As extracorporeal shock wave therapy (ESWT) can enhance healing of skin graft donor sites, this study focused on shock wave effects in burn wounds.
A predefined cohort of 50 patients (6 with incomplete data or lost to follow-up) with acute second-degree burns from a larger study of 100 patients were randomly assigned between December 2006 and December 2007 to receive standard therapy (burn wound debridement/topical antiseptic therapy) with (n = 22) or without (n = 22) defocused ESWT (100 impulses/cm2 at 0.1 mJ/mm2) applied once to the study burn, after debridement. Randomization sequence was computer-generated, and patients were blinded to treatment allocation. The primary endpoint, time to complete burn wound epithelialization, was determined by independent, blinded-observer. A worst case scenario was applied to the missing cases to rule out the impact of withdrawal bias.
Patient characteristics across the 2 study groups were balanced (P > 0.05) except for older age (53 ± 17 vs. 38 ± 13 years, P = 0.002) in the ESWT group. Mean time to complete (≥95%) epithelialization (CE) for patients that did and did not undergo ESWT was 9.6 ± 1.7 and 12.5 ± 2.2 days, respectively (P < 0.0005). When age (continuous variable) and treatment group (binary) were examined in a linear regression model to control the baseline age imbalance, time to CE, age was not significant (P = 0.33) and treatment group retained significance (P < 0.0005). Statistical significance (P = 0.001) was retained when ESWT cases with missing follow-up were assigned the longest time to CE and when controls with missing follow-up were assigned the shortest time to CE.
In this randomized phase II study, application of a single defocused shock wave treatment to the superficial second-degree burn wound after debridement/topical antiseptic therapy significantly accelerated epithelialization. This finding warrants confirmation in a larger phase III trial (ClinicalTrials.gov identifier: NCT01242423).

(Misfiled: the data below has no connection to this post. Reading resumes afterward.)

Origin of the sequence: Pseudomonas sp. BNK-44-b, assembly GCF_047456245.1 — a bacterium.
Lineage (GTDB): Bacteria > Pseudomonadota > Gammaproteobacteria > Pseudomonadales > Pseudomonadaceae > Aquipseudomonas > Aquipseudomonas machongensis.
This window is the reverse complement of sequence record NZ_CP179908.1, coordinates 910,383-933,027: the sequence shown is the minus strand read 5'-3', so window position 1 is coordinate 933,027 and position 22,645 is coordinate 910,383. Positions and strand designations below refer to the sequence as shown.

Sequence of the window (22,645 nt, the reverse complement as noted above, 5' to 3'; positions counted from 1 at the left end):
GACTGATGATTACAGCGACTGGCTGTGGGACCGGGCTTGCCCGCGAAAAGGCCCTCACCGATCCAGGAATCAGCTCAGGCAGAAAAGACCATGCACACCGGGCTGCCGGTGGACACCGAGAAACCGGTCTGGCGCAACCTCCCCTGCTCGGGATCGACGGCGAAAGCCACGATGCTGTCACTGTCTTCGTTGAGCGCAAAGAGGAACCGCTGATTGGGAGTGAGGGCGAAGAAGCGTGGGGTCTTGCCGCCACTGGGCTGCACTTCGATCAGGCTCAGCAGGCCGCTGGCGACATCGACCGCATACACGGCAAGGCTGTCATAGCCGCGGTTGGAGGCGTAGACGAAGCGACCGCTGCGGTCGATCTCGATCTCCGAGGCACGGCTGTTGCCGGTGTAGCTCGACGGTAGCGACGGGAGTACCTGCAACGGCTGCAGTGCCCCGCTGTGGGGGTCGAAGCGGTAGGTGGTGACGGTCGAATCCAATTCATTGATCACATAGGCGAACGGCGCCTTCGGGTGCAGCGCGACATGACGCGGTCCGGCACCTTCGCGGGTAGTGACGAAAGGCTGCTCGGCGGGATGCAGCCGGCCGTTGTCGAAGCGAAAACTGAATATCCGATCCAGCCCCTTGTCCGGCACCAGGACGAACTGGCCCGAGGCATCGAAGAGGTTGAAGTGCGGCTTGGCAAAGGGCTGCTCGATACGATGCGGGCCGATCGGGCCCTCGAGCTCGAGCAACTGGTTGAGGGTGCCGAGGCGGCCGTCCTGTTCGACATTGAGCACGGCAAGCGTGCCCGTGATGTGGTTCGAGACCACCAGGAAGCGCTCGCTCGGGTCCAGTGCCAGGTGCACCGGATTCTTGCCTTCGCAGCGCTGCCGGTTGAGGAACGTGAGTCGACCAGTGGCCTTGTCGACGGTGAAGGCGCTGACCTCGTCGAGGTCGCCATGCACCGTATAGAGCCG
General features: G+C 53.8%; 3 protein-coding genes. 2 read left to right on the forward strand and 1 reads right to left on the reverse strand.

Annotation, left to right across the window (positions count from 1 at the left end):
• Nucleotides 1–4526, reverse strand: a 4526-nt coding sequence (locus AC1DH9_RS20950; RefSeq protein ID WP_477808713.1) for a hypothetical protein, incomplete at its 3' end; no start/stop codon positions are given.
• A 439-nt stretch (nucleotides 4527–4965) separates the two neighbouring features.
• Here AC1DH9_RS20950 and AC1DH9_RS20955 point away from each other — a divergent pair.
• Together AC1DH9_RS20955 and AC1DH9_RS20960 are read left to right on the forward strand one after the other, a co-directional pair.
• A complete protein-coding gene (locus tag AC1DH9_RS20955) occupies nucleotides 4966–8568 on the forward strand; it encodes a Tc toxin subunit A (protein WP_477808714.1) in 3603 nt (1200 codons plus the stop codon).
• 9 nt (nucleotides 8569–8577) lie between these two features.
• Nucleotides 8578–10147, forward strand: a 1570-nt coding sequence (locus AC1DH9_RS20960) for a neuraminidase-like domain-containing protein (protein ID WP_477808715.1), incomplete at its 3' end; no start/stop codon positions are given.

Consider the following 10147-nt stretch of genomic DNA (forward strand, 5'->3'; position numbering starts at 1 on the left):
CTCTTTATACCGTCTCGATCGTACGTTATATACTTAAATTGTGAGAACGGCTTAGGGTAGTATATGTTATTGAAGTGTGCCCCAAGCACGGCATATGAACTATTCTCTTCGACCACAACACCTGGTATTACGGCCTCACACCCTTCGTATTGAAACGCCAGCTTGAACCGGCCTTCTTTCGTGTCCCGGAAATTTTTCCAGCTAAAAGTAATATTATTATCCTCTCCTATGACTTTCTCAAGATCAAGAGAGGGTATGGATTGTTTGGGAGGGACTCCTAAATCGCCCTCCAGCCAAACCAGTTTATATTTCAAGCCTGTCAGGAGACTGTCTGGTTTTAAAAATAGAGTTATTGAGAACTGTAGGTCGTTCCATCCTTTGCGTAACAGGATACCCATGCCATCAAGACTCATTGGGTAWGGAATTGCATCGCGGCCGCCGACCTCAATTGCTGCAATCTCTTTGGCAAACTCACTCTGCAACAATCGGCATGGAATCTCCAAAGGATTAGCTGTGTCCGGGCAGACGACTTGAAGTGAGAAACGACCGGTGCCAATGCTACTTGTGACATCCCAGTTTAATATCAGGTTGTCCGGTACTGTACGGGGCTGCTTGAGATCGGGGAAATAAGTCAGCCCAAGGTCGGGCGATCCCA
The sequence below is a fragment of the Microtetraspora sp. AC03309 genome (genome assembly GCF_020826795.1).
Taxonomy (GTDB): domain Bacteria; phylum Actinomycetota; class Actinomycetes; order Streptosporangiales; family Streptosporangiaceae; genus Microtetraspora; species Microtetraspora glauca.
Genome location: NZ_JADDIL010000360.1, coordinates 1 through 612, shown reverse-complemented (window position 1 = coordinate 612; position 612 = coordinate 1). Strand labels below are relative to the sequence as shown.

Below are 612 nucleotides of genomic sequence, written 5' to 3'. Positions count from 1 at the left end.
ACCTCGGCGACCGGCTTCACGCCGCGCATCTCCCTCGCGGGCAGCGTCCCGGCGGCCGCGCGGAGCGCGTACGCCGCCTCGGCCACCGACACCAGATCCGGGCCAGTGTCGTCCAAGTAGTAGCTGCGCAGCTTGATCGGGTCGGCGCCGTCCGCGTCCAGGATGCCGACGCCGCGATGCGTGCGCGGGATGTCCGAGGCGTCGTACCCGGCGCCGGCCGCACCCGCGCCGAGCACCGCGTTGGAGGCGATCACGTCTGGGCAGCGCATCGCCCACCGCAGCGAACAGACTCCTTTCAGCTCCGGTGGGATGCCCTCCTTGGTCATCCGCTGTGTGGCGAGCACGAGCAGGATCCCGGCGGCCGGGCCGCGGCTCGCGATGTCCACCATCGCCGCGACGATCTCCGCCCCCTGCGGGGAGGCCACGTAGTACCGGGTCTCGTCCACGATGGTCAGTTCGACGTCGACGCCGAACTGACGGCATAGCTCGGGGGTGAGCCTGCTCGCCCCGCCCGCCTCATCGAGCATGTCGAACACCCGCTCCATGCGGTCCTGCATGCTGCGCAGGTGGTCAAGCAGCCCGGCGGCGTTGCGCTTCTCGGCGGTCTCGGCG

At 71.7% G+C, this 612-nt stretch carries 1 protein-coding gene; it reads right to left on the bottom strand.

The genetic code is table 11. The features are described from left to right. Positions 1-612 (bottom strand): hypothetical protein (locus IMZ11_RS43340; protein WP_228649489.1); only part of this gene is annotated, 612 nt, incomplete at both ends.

A randomized phase II trial showed that a single therapeutic application of shock waves to a superficial second-degree burn wound after debridement significantly accelerates reepithelialization compared to controls (mean time to complete epithelialization: 9.6 ± 1.7 and 12.5 ± 2.2 days, respectively; P < 0.0005).
*Unfallkrankenhaus Berlin, Zentrum für Schwerbrandverletzte mit Plastischer Chirurgie, Berlin, Germany
†Combat Wound Initiative Program, Rockville, MD
‡Department of Surgery, Uniformed Services University of the Health Sciences, Bethesda, MD
§Boston Biostatistics Research Foundation, Framingham, MA
¶Baylor College of Medicine, Houston, TX
‖Internationales Zentrum für Stosswellentherapie, Berlin, Germany
**AUVA-Trauma Center Meidling, Vienna, Austria.
Reprints: Christian Ottoman, MD, Unfallkrankenhaus Berlin, Zentrum für Schwerbrandverletzte mit Plastischer Chirurgie, Berlin, Germany. E-mail: email@example.com.
Disclosure: Professor Schaden owns stock and is a board member of Tissue Regeneration Technologies LLC. Dr Richard Thiele owns stock in Tissue Regeneration Technologies LLC, and was a former Scientific Advisor to the Company. Supported, in part, by the Congressionally directed Combat Wound Initiative Program, and the Internationales Zentrum für Stosswellentherapie, Berlin, Germany. The shockwave device used in this trial is an investigational device currently used in TRT LLC-sponsored FDA trials under the trade name DermaGold.
The views expressed in this presentation are those of the authors and do not reflect the official policy of the Department of the Army, the Department of Defense, or the United States Government.
All study patients were enrolled in an IRB-approved clinical trial at Unfallkrankenhaus Berlin, Zentrum für Schwerbrandverletzte mit Plastischer Chirurgie, Berlin, Germany.